My older son recently brought home a fabulous reading list for college-bound students—he’s a bit daunted by the list. I, on the other hand, having read many of them at Colby, am thrilled. I can hear your voice urging us to understand, to make connections, to think critically. So, with great anticipation, I’ve told my son that I will join him in reading his way through the list. We started with Old Man and the Sea.
So...know that I am thinking of you, as are legions of others. Know that your voice is still strong in our minds, and that your love of literature and the perspectives you taught us all are being passed along to another generation.
— Kimberly Hokanson ’81
I have met few people in my life who are so obviously in the exact place they are meant to be. Charlie Bassett was meant to be an English teacher at Colby. Period.
—Amy Ostermueller Wyatt ’96
I was … Charlie’s assistant my senior year. He and I were very close, more so because that was the year Carol was diagnosed with cancer (I used to go to his house periodically to make dinner and play cribbage with him). And, we’ve stayed in touch over the years. In fact, my five-year-old is “Charlie” because of dear Bassett.
— Suzanne Regnier ’92
I have now just begun my 32nd year of teaching at a small private college outside of Boston. I begin my intro lit classes with the fable that you introduced me to in Contemporary American Literature, the story at the start of Appointment in Samarra. I
tell stories of you in my classrooms; I do your walk and your talk. I stroll the aisles, I get in their faces, I provoke and challenge, and I share the passion. You are with me, all the time.
— Debbie Mael-Mandino ’73
Many, many positive thoughts coming your way from here. I’m glad you have good friends like Professor Boylan around you if I can’t be there to give you a hug. Perhaps she will do me the favor of giving you a surrogate hug. Or several.
— Rebecca Hushing McCole ’76
I remember making a passing comment about [job] worries to you after class one day. Little did I know that, later that day, my dorm room phone would ring and you would be on the other end.
“Kwedor? Bassett here.” (As if that voice could belong to anyone else!) We had been reading The Old Man and the Sea, and … you told me that the message that I should take from that book was simple: do what you want to do, do what makes you happy. Don’t be like Manolin, doing only what makes others happy; he only regretted that decision later.
That was the first time anyone had so bluntly told me that I could control my own fate, that even if my first job after Colby wasn’t glamorous or prestigious, if I was happy then it was a good decision. You singled me out, made me feel like someone actually understood me, and you have been my Santiago ever since.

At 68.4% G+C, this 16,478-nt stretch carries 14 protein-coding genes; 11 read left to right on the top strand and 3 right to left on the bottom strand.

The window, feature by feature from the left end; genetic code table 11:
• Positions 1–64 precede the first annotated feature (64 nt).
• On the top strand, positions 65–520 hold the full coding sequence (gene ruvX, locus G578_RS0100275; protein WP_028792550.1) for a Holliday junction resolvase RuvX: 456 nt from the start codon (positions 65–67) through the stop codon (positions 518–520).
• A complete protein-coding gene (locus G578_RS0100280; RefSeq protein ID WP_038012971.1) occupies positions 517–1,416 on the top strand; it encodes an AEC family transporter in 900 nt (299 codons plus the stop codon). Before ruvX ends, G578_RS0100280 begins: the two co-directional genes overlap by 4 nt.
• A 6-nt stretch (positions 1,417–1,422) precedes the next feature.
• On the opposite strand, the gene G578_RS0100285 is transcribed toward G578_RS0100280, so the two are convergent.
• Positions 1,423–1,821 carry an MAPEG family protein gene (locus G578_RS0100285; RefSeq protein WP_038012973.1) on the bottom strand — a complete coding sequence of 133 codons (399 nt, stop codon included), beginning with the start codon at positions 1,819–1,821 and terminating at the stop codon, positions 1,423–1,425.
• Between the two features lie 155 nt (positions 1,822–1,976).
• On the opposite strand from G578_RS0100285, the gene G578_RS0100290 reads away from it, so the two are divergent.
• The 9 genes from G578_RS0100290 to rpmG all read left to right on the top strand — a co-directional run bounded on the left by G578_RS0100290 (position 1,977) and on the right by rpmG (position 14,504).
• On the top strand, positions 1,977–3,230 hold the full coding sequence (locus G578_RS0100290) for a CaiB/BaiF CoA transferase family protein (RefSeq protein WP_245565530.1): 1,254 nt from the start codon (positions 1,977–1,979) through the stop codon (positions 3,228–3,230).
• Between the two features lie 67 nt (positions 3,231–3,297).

I am glad that you have Boylan to keep you company now, and I am sure that, even if they are too far away to stop by for a face-to-face visit, there are thousands of people like me who are with you in their thoughts. Just like the book says, “The clouds were building up now for the trade wind and he looked ahead and saw a flight of wild ducks etching themselves against the sky over the water, then blurring, then etching again and he knew no man was ever alone on the sea.”
Love, Keryn [Kwedor] ’00
Thanks for the note about Charlie, although I’m sad to hear how ill he is. Your reference to Zoo Lit reminded me of one of the highlights of my Colby career—hitting Charlie in the face with a pie (banana cream, as I recall) in front of about 200 people in Lovejoy auditorium in the spring of 1975. It’s probably the only time Charlie and I have ever had our pictures in the Boston Globe. Little did I know when I hit him that he would put a curse on me to become an English professor for the rest of my days. And so here I am—the only Shakespeare guy in Alaska—sitting in my real English professor office, pretending not to enjoy it.
— Terence Reilly ’75
I received Jenny Boylan’s e-mail today, which has reminded me that I’ve been intending to write to you for quite some time now.
It first happened last April. I was lecturing to a group of undergraduates about environmental justice, and asked them how many remembered the day the levees broke in the wake of Hurricane Katrina. Only a few of them raised their hands. I was stunned, but then I did the math, and realized that this group of sophomores and juniors were only in middle school during the time of this, our most recent, national tragedy. They probably were not tuning in to the news all that well at the tender age of 14. But before I could rationally process the thought, out popped the words: “You youthful toads.”
So, last April 16, did you know that one of your former students was channeling you? I’m sure I’m not the first one to join that club of Charlie Bassett alums.
— Laura Senier ’90